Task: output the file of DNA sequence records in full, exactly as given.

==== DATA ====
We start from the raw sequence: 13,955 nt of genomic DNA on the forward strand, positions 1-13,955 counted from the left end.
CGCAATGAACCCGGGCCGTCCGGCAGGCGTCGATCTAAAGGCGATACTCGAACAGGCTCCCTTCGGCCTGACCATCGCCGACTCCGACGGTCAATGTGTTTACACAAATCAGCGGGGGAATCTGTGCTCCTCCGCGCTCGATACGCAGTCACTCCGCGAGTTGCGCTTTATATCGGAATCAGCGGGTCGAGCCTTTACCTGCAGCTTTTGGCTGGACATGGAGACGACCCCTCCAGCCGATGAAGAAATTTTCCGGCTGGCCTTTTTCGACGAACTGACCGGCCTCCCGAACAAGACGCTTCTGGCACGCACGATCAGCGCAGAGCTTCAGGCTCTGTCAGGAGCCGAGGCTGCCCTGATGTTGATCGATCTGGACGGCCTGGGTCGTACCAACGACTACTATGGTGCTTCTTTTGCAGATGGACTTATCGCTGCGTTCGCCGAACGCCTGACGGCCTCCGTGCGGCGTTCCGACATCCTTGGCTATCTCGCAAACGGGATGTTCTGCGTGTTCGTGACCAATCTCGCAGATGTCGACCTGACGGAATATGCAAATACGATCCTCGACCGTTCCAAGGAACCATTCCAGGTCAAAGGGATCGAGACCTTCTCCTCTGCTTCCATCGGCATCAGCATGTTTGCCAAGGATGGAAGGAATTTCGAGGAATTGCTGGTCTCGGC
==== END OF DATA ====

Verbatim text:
We start from the raw sequence: 13,955 nt of genomic DNA on the forward strand, positions 1-13,955 counted from the left end.
CGCAATGAACCCGGGCCGTCCGGCAGGCGTCGATCTAAAGGCGATACTCGAACAGGCTCCCTTCGGCCTGACCATCGCCGACTCCGACGGTCAATGTGTTTACACAAATCAGCGGGGGAATCTGTGCTCCTCCGCGCTCGATACGCAGTCACTCCGCGAGTTGCGCTTTATATCGGAATCAGCGGGTCGAGCCTTTACCTGCAGCTTTTGGCTGGACATGGAGACGACCCCTCCAGCCGATGAAGAAATTTTCCGGCTGGCCTTTTTCGACGAACTGACCGGCCTCCCGAACAAGACGCTTCTGGCACGCACGATCAGCGCAGAGCTTCAGGCTCTGTCAGGAGCCGAGGCTGCCCTGATGTTGATCGATCTGGACGGCCTGGGTCGTACCAACGACTACTATGGTGCTTCTTTTGCAGATGGACTTATCGCTGCGTTCGCCGAACGCCTGACGGCCTCCGTGCGGCGTTCCGACATCCTTGGCTATCTCGCAAACGGGATGTTCTGCGTGTTCGTGACCAATCTCGCAGATGTCGACCTGACGGAATATGCAAATACGATCCTCGACCGTTCCAAGGAACCATTCCAGGTCAAAGGGATCGAGACCTTCTCCTCTGCTTCCATCGGCATCAGCATGTTTGCCAAGGATGGAAGGAATTTCGAGGAATTGCTGGTCTCGGC